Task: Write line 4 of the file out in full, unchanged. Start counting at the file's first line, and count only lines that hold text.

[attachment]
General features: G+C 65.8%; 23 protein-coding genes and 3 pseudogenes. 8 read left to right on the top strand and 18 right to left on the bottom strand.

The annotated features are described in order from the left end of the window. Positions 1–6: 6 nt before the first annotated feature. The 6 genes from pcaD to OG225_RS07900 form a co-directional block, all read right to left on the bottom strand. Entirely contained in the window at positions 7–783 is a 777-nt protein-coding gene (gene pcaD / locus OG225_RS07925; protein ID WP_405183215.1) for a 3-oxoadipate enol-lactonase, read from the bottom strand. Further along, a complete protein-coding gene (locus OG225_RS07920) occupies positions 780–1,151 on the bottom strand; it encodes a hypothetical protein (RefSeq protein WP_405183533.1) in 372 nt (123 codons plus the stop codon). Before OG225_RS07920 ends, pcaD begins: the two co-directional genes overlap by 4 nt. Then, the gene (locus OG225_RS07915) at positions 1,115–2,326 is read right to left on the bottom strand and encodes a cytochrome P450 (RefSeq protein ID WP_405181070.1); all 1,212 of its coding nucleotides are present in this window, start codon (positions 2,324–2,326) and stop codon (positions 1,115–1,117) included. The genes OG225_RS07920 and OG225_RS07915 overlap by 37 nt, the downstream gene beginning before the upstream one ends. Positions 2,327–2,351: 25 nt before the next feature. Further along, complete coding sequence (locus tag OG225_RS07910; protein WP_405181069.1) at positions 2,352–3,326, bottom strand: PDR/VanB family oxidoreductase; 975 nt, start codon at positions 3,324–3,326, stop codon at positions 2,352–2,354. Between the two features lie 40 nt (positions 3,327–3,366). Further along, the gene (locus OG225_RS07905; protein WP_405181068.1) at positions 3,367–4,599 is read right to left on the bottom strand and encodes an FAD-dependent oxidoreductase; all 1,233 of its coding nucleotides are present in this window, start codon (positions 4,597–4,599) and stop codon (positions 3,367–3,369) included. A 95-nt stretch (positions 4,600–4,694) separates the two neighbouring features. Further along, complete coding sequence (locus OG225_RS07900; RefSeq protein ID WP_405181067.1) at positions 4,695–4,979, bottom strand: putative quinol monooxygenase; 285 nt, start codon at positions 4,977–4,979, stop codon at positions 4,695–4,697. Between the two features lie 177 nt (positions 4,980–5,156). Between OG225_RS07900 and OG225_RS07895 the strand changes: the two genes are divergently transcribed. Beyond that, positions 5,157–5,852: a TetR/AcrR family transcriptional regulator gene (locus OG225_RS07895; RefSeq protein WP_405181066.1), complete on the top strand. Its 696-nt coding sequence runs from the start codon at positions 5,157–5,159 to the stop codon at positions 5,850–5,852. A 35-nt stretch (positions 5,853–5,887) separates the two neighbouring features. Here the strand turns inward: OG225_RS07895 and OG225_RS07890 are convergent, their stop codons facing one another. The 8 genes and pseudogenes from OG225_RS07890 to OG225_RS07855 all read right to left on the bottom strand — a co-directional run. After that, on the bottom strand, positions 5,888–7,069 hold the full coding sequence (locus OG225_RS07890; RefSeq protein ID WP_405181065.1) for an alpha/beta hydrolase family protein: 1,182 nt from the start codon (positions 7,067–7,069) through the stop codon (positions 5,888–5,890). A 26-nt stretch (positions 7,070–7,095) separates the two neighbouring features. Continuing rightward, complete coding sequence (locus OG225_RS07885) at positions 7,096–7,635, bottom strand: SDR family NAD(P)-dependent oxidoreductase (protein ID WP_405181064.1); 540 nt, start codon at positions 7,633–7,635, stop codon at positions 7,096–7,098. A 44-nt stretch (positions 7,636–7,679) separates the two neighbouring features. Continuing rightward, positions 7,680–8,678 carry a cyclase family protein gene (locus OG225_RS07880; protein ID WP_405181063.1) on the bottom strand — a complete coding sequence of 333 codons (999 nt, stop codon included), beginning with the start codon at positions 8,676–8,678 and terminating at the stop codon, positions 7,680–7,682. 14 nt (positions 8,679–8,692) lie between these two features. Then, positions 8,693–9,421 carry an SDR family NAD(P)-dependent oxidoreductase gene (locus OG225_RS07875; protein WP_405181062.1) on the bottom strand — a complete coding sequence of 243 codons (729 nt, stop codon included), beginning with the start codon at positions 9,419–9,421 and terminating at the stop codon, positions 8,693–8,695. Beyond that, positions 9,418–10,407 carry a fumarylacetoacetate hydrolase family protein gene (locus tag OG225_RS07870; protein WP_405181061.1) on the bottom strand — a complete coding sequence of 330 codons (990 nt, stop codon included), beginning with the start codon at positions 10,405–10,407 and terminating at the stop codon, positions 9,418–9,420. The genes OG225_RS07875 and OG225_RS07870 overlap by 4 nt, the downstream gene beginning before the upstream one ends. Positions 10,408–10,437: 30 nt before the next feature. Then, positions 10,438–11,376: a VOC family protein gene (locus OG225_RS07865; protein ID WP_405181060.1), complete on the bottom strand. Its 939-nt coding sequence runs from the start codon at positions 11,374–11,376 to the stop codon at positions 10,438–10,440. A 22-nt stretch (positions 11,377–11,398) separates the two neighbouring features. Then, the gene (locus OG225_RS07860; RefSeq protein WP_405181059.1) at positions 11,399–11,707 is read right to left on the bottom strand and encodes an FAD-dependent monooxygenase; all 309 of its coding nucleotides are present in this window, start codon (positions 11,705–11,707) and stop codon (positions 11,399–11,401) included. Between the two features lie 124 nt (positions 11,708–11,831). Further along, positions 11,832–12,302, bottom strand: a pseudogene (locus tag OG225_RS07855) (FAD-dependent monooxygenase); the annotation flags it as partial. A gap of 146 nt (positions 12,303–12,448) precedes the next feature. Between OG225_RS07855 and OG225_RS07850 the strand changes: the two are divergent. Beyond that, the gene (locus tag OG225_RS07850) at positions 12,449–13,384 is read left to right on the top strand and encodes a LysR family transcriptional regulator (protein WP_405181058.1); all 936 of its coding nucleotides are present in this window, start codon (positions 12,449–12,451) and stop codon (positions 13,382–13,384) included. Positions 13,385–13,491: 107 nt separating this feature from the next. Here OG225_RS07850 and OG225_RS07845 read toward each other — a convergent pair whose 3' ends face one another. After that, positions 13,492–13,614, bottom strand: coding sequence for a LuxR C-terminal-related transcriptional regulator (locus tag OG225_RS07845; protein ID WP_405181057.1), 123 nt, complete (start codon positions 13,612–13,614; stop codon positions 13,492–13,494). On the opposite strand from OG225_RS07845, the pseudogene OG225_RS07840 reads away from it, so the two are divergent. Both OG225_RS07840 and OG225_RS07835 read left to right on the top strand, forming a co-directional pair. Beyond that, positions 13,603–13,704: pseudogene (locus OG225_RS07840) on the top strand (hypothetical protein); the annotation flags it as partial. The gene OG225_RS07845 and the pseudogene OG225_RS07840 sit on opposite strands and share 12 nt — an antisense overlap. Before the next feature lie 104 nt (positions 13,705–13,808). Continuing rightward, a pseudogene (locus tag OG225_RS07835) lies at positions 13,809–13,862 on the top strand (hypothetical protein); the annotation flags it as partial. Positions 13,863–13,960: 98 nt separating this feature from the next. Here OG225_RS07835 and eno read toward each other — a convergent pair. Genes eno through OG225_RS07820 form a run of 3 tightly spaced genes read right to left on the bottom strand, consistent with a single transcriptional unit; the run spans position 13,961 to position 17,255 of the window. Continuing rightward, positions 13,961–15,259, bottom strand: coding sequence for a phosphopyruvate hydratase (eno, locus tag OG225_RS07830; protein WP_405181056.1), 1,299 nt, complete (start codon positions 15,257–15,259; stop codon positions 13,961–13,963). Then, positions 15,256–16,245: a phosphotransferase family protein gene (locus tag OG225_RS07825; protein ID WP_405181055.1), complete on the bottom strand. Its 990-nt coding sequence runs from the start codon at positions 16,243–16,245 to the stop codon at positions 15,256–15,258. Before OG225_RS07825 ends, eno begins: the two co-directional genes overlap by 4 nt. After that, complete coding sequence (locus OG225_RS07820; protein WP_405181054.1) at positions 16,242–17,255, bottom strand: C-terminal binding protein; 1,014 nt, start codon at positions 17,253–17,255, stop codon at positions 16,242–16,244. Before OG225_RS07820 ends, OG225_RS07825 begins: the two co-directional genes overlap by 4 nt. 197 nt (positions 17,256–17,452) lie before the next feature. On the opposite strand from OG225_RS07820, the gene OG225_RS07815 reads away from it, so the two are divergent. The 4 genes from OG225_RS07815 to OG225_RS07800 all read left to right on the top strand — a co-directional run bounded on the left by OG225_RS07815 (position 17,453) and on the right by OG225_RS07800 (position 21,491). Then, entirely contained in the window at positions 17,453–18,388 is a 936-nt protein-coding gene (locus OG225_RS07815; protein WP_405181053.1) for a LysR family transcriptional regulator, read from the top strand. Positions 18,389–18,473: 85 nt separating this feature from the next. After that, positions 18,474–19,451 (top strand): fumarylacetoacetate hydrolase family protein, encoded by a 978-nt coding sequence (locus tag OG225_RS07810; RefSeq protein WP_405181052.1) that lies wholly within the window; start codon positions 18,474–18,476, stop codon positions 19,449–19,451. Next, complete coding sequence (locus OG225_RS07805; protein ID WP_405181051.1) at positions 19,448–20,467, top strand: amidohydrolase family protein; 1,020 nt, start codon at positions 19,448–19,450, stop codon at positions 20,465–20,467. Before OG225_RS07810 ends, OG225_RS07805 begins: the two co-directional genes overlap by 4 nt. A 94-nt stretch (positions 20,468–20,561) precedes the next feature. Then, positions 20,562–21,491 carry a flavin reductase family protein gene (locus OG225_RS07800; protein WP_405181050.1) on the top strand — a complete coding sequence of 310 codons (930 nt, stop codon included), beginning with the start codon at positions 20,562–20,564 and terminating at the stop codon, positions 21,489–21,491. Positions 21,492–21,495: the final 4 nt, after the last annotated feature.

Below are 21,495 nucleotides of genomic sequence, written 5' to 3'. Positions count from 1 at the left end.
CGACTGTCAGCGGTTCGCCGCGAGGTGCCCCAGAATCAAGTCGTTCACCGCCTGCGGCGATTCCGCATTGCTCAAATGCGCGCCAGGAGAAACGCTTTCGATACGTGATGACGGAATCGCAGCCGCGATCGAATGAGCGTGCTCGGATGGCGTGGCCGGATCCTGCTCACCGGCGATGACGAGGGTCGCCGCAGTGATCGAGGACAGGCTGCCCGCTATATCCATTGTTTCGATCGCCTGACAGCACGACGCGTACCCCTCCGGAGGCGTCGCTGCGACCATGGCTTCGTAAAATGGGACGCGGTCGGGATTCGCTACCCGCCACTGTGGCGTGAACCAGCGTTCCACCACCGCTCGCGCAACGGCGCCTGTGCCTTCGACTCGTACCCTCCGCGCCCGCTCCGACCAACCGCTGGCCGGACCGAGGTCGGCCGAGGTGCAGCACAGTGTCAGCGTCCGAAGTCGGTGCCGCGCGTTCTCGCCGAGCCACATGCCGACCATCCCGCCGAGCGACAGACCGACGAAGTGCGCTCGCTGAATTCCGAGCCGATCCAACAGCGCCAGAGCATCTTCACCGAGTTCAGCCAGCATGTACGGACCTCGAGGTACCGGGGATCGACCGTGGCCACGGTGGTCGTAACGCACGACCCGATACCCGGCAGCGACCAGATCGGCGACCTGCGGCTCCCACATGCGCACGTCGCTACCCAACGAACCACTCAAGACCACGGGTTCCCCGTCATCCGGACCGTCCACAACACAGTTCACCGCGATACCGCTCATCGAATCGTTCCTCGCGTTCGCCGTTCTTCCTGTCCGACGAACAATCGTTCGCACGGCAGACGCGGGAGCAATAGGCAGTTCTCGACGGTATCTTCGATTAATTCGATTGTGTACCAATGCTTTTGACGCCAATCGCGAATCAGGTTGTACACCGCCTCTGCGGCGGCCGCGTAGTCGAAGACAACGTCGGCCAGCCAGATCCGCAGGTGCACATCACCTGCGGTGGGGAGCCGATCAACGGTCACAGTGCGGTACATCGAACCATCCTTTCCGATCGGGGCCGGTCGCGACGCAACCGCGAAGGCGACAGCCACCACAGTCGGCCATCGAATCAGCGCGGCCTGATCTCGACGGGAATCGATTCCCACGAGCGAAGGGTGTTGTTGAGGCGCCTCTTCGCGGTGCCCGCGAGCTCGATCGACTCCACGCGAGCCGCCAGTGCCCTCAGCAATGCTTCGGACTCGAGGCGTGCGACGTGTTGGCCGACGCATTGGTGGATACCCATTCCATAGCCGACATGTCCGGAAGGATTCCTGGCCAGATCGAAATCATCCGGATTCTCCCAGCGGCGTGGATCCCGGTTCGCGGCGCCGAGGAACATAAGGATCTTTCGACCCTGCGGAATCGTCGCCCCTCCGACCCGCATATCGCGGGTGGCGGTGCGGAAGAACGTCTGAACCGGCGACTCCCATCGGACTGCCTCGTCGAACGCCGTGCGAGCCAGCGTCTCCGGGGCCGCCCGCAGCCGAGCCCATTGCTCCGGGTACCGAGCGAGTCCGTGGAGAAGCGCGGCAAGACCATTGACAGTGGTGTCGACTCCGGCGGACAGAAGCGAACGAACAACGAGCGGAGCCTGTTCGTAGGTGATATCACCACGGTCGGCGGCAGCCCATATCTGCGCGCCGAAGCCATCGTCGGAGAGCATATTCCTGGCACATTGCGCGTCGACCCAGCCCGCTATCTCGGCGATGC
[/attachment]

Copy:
CGACTGTCAGCGGTTCGCCGCGAGGTGCCCCAGAATCAAGTCGTTCACCGCCTGCGGCGATTCCGCATTGCTCAAATGCGCGCCAGGAGAAACGCTTTCGATACGTGATGACGGAATCGCAGCCGCGATCGAATGAGCGTGCTCGGATGGCGTGGCCGGATCCTGCTCACCGGCGATGACGAGGGTCGCCGCAGTGATCGAGGACAGGCTGCCCGCTATATCCATTGTTTCGATCGCCTGACAGCACGACGCGTACCCCTCCGGAGGCGTCGCTGCGACCATGGCTTCGTAAAATGGGACGCGGTCGGGATTCGCTACCCGCCACTGTGGCGTGAACCAGCGTTCCACCACCGCTCGCGCAACGGCGCCTGTGCCTTCGACTCGTACCCTCCGCGCCCGCTCCGACCAACCGCTGGCCGGACCGAGGTCGGCCGAGGTGCAGCACAGTGTCAGCGTCCGAAGTCGGTGCCGCGCGTTCTCGCCGAGCCACATGCCGACCATCCCGCCGAGCGACAGACCGACGAAGTGCGCTCGCTGAATTCCGAGCCGATCCAACAGCGCCAGAGCATCTTCACCGAGTTCAGCCAGCATGTACGGACCTCGAGGTACCGGGGATCGACCGTGGCCACGGTGGTCGTAACGCACGACCCGATACCCGGCAGCGACCAGATCGGCGACCTGCGGCTCCCACATGCGCACGTCGCTACCCAACGAACCACTCAAGACCACGGGTTCCCCGTCATCCGGACCGTCCACAACACAGTTCACCGCGATACCGCTCATCGAATCGTTCCTCGCGTTCGCCGTTCTTCCTGTCCGACGAACAATCGTTCGCACGGCAGACGCGGGAGCAATAGGCAGTTCTCGACGGTATCTTCGATTAATTCGATTGTGTACCAATGCTTTTGACGCCAATCGCGAATCAGGTTGTACACCGCCTCTGCGGCGGCCGCGTAGTCGAAGACAACGTCGGCCAGCCAGATCCGCAGGTGCACATCACCTGCGGTGGGGAGCCGATCAACGGTCACAGTGCGGTACATCGAACCATCCTTTCCGATCGGGGCCGGTCGCGACGCAACCGCGAAGGCGACAGCCACCACAGTCGGCCATCGAATCAGCGCGGCCTGATCTCGACGGGAATCGATTCCCACGAGCGAAGGGTGTTGTTGAGGCGCCTCTTCGCGGTGCCCGCGAGCTCGATCGACTCCACGCGAGCCGCCAGTGCCCTCAGCAATGCTTCGGACTCGAGGCGTGCGACGTGTTGGCCGACGCATTGGTGGATACCCATTCCATAGCCGACATGTCCGGAAGGATTCCTGGCCAGATCGAAATCATCCGGATTCTCCCAGCGGCGTGGATCCCGGTTCGCGGCGCCGAGGAACATAAGGATCTTTCGACCCTGCGGAATCGTCGCCCCTCCGACCCGCATATCGCGGGTGGCGGTGCGGAAGAACGTCTGAACCGGCGACTCCCATCGGACTGCCTCGTCGAACGCCGTGCGAGCCAGCGTCTCCGGGGCCGCCCGCAGCCGAGCCCATTGCTCCGGGTACCGAGCGAGTCCGTGGAGAAGCGCGGCAAGACCATTGACAGTGGTGTCGACTCCGGCGGACAGAAGCGAACGAACAACGAGCGGAGCCTGTTCGTAGGTGATATCACCACGGTCGGCGGCAGCCCATATCTGCGCGCCGAAGCCATCGTCGGAGAGCATATTCCTGGCACATTGCGCGTCGACCCAGCCCGCTATCTCGGCGATGC